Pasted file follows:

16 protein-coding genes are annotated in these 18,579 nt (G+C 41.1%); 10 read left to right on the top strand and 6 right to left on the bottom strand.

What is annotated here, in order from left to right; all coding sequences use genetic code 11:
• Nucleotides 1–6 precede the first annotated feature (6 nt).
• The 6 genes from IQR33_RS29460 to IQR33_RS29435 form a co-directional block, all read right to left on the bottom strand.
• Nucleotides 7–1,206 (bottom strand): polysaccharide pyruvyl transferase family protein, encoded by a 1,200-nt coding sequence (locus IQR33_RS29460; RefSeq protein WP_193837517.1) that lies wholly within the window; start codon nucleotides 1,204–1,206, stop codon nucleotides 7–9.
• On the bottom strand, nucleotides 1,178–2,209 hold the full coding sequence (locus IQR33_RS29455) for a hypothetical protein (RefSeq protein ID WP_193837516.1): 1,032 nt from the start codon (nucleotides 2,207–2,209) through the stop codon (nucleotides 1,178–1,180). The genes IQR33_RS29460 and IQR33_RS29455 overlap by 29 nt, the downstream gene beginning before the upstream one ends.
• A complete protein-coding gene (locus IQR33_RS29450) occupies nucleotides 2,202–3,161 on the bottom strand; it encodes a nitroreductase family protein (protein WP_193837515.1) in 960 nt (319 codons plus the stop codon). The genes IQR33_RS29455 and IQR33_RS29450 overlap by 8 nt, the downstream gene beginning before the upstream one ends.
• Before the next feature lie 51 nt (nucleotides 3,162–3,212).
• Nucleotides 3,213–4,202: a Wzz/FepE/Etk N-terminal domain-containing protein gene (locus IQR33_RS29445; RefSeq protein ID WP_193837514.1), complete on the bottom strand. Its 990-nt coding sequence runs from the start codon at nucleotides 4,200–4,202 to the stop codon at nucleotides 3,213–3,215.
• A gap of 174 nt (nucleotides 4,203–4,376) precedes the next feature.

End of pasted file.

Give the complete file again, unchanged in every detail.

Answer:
16 protein-coding genes are annotated in these 18,579 nt (G+C 41.1%); 10 read left to right on the top strand and 6 right to left on the bottom strand.

What is annotated here, in order from left to right; all coding sequences use genetic code 11:
• Nucleotides 1–6 precede the first annotated feature (6 nt).
• The 6 genes from IQR33_RS29460 to IQR33_RS29435 form a co-directional block, all read right to left on the bottom strand.
• Nucleotides 7–1,206 (bottom strand): polysaccharide pyruvyl transferase family protein, encoded by a 1,200-nt coding sequence (locus IQR33_RS29460; RefSeq protein WP_193837517.1) that lies wholly within the window; start codon nucleotides 1,204–1,206, stop codon nucleotides 7–9.
• On the bottom strand, nucleotides 1,178–2,209 hold the full coding sequence (locus IQR33_RS29455) for a hypothetical protein (RefSeq protein ID WP_193837516.1): 1,032 nt from the start codon (nucleotides 2,207–2,209) through the stop codon (nucleotides 1,178–1,180). The genes IQR33_RS29460 and IQR33_RS29455 overlap by 29 nt, the downstream gene beginning before the upstream one ends.
• A complete protein-coding gene (locus IQR33_RS29450) occupies nucleotides 2,202–3,161 on the bottom strand; it encodes a nitroreductase family protein (protein WP_193837515.1) in 960 nt (319 codons plus the stop codon). The genes IQR33_RS29455 and IQR33_RS29450 overlap by 8 nt, the downstream gene beginning before the upstream one ends.
• Before the next feature lie 51 nt (nucleotides 3,162–3,212).
• Nucleotides 3,213–4,202: a Wzz/FepE/Etk N-terminal domain-containing protein gene (locus IQR33_RS29445; RefSeq protein ID WP_193837514.1), complete on the bottom strand. Its 990-nt coding sequence runs from the start codon at nucleotides 4,200–4,202 to the stop codon at nucleotides 3,213–3,215.
• A gap of 174 nt (nucleotides 4,203–4,376) precedes the next feature.